Ireland needs to wake up to injustice – it’s time to repeal

Protesters at last weekends #marchforchoice in Dublin's City Centre. Credit: Evoke.ie

In the coming weeks, a hundred random citizens will receive a letter in the post, blazoned by the golden harp of the State and requesting their membership of a “Citizen’s Assembly”, to meet on October 15th for the first time to engage and shape a report that will be put before the Oireachtas, facing up to one of the thorniest issues in Irish society: should the 8th amendment be retained, reformed or repealed?

I believe it should be repealed and I took part in the annual March for Choice on September 24th in Dublin.

The Assembly is a cop out. Our politicians should not hide or avoid debating, tackling or addressing the issues we face in the democratically elected Parliament that we already have, especially an issue such as this that affects half the population on the basis of their gender alone.

I want to deconstruct this issue, an issue that is not as black and white as the single sentence in our constitution that attempts to deal with it is.

Whatever change is recommended, unless a full repeal is achieved, Ireland will continue to simply export this “problem” to the clinics of London and Amsterdam.

According to Amnesty International, vocal supporters of repeal and creators of the #repealthe8th campaign, 10 women make the journey every day. 4,000 from the Republic and 1,000 from Northern Ireland make the journey every year.

The Repeal Project recently released a very powerful video entitled ‘We Face This Land’. Its message highlighted the point that abortion is accessible to Irish women, but only when they are forced to travel to foreign lands (albeit, not every woman can afford the luxury of foreign travel).

The women in the video remark “a body is a body – not a house, not a vessel, not a city and not a country” and that “the laws of the Church have no place on your flesh”. I am glad the project drew attention to the origins of the 8th amendment, a regressive time when all laws in Ireland were the product of a fundamental lack of church and state separation.

If we actually looked at the issue of abortion through the prism of fact, not through the dogmatic teachings of organised religious entities, we get a better understanding of how the current system in Ireland is problematic, unjust and discriminatory towards women.

The Pro-Life Amendment Campaign (PLAC) was only established in 1981, to prevent an Irish equivalent of Roe v Wade appearing in our courts.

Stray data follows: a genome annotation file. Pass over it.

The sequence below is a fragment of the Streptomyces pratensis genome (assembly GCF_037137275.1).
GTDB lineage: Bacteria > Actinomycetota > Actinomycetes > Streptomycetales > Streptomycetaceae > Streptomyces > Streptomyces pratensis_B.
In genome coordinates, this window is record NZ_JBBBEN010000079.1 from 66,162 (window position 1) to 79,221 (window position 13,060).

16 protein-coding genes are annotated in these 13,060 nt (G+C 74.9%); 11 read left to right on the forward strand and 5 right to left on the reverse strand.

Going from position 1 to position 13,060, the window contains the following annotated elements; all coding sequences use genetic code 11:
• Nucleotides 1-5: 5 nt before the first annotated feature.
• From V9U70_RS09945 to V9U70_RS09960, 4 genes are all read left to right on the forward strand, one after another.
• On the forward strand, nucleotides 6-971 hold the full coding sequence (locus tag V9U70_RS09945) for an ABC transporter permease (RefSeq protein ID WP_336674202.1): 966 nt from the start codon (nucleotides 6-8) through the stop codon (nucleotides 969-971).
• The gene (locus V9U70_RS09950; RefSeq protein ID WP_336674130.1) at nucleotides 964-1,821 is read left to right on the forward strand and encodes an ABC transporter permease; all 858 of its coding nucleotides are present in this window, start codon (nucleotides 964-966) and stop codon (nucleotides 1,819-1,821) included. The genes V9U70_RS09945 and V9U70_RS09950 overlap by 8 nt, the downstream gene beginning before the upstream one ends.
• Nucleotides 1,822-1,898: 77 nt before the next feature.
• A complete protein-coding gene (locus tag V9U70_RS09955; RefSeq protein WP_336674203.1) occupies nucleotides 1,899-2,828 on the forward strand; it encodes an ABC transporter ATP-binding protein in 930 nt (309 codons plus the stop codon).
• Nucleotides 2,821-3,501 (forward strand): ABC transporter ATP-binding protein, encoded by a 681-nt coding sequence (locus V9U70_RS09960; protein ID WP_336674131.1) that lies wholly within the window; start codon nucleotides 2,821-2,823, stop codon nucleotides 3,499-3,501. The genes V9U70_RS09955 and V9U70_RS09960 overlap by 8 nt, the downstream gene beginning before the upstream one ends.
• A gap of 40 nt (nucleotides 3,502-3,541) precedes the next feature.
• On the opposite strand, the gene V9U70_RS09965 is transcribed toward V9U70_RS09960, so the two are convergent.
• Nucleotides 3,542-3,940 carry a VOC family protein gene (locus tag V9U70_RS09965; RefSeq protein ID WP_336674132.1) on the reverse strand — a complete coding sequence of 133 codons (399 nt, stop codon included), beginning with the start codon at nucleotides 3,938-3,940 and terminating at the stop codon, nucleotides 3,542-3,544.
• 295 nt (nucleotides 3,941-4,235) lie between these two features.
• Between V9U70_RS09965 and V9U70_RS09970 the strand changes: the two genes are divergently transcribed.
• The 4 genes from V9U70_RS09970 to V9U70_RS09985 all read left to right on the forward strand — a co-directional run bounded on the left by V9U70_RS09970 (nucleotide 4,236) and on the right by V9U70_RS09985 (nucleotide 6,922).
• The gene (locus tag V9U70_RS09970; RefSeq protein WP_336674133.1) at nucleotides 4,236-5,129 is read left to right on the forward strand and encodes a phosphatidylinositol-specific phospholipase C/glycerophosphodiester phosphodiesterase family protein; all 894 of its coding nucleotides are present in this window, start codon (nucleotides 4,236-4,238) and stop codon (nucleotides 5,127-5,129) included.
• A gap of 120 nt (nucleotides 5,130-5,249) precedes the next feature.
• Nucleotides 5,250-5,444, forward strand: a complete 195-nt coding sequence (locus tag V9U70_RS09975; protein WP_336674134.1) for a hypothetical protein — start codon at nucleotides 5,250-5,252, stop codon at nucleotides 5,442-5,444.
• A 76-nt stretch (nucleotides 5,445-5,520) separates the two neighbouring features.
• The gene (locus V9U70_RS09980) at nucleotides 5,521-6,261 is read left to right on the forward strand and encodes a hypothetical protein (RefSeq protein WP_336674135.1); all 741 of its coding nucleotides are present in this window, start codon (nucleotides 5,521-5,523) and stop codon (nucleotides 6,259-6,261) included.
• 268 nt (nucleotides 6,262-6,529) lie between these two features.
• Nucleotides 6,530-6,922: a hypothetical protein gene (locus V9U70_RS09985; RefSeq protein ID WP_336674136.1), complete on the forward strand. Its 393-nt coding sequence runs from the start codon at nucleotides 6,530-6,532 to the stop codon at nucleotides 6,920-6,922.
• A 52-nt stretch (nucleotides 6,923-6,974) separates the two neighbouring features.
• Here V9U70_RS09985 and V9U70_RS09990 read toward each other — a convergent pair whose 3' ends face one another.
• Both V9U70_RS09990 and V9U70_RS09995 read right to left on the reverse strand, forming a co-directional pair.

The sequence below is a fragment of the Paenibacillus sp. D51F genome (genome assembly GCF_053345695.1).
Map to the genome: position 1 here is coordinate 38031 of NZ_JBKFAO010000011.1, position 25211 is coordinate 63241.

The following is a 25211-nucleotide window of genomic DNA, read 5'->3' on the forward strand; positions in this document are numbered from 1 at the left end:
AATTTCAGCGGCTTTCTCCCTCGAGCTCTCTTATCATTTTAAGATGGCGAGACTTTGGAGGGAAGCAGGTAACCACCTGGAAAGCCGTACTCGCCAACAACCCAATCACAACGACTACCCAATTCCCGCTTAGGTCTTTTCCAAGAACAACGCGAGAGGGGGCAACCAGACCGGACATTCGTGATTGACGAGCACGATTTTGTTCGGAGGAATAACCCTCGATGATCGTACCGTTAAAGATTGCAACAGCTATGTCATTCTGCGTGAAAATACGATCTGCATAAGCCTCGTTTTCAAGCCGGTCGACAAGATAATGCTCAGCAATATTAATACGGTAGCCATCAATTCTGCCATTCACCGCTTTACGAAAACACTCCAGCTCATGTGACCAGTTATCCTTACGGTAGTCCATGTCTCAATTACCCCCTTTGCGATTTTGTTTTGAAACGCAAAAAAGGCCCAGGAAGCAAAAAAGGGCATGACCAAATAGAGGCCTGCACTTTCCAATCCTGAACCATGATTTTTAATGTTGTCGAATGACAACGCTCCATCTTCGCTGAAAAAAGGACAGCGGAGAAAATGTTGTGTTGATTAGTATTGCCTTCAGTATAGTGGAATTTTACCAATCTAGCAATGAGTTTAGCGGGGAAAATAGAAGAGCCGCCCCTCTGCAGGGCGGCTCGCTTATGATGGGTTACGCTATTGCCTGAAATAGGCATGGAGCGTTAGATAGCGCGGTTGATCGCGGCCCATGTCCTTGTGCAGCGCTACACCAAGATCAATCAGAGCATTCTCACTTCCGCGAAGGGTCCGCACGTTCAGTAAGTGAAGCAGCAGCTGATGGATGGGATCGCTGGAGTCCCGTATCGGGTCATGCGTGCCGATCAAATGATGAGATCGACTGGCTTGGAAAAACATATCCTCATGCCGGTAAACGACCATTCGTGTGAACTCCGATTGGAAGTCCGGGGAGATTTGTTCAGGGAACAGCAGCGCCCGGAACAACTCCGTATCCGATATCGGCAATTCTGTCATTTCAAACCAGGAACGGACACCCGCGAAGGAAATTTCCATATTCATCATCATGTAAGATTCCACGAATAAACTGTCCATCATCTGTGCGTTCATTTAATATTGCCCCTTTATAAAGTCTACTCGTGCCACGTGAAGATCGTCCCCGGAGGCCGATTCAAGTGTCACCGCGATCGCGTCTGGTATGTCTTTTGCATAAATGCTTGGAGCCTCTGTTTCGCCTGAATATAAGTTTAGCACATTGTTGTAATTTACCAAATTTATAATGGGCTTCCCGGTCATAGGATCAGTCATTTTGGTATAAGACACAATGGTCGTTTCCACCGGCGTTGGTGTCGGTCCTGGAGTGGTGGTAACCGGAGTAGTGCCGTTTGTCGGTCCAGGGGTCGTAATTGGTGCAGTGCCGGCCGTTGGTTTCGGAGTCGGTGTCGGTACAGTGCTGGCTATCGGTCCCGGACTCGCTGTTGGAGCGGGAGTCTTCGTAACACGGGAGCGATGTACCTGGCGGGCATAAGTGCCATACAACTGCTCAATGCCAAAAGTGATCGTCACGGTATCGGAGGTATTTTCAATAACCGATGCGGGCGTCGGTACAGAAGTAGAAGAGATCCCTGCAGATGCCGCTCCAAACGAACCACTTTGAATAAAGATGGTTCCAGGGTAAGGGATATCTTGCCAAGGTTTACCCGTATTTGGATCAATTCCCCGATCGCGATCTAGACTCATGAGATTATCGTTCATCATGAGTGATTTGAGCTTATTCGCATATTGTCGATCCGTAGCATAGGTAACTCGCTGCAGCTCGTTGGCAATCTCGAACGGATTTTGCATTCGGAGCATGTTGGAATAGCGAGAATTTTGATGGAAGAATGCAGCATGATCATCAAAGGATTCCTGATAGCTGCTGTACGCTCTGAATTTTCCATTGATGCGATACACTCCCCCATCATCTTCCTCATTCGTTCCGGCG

This Catholic conservative fear of Irish women using the courts as a means to repeal the Offences Against the Persons Act 1861, is why a movement was spearheaded to deliver a full constitutional ban on abortion.

The referendum on the 8th amendment itself in 1983, in which the Taoiseach of the day voted against, was passed by 66.9 per cent of the electorate with a weak turnout of 53.6 per cent.

Roe v Wade is precisely why I am pro-choice and it forms the basis of my view that the 8th amendment should be repealed and that abortion should be allowed within the parameters of the law. It was a landmark U.S Supreme Court ruling in 1973, that legalised abortion in the United States.

The Supreme Court found that a foetus cannot viably survive outside the womb during the first 23 to 24 weeks of pregnancy. Therefore, the foetus is not equal to human life at this point of the pregnancy.

It is inaccurate to call abortion in that time period as “an act of murder”. A procedure to prevent a pregnancy reaching full term, when a foetus cannot survive outside of a womb, is simply not compatible to ramming a human being to death in a car at 120 km/h.

Imagine being told that these are the clothes you have to wear, that this is the religion that you to have to worship, that this is the car you have to buy, that this the food you have to eat and that this is the house you have to live in. To have the law force a particular and subjective morality on you, against your free will, is exactly what the 8th amendment currently does to women and this totalitarianism is dangerous, wrong and obscene.

Women should be permitted to exercise their natural right to choose whether or not they want to continue a pregnancy to full term and bring potential life into the world. Not the state, not the church and not anybody else in society.

Andrew Ralph

Image Credit: Evoke.ie

 

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